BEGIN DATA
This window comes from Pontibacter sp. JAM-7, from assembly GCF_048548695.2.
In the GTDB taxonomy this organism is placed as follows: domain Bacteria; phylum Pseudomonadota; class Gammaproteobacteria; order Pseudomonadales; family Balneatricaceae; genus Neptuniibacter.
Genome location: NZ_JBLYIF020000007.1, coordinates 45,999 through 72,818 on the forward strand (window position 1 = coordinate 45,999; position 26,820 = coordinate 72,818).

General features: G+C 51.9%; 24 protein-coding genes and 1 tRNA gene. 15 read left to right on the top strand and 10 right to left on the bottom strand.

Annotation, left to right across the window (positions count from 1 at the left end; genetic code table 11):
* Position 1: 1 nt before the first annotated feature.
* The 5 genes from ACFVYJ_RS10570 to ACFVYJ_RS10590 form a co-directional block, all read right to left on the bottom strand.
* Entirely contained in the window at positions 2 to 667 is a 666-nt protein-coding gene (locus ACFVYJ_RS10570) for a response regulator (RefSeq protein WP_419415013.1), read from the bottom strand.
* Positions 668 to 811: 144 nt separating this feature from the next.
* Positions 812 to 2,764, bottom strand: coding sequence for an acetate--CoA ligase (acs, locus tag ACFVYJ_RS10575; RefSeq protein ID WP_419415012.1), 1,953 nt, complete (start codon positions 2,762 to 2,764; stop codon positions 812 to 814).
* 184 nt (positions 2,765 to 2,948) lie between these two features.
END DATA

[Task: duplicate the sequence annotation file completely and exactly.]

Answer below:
This window comes from Pontibacter sp. JAM-7, from assembly GCF_048548695.2.
In the GTDB taxonomy this organism is placed as follows: domain Bacteria; phylum Pseudomonadota; class Gammaproteobacteria; order Pseudomonadales; family Balneatricaceae; genus Neptuniibacter.
Genome location: NZ_JBLYIF020000007.1, coordinates 45,999 through 72,818 on the forward strand (window position 1 = coordinate 45,999; position 26,820 = coordinate 72,818).

General features: G+C 51.9%; 24 protein-coding genes and 1 tRNA gene. 15 read left to right on the top strand and 10 right to left on the bottom strand.

Annotation, left to right across the window (positions count from 1 at the left end; genetic code table 11):
* Position 1: 1 nt before the first annotated feature.
* The 5 genes from ACFVYJ_RS10570 to ACFVYJ_RS10590 form a co-directional block, all read right to left on the bottom strand.
* Entirely contained in the window at positions 2 to 667 is a 666-nt protein-coding gene (locus ACFVYJ_RS10570) for a response regulator (RefSeq protein WP_419415013.1), read from the bottom strand.
* Positions 668 to 811: 144 nt separating this feature from the next.
* Positions 812 to 2,764, bottom strand: coding sequence for an acetate--CoA ligase (acs, locus tag ACFVYJ_RS10575; RefSeq protein ID WP_419415012.1), 1,953 nt, complete (start codon positions 2,762 to 2,764; stop codon positions 812 to 814).
* 184 nt (positions 2,765 to 2,948) lie between these two features.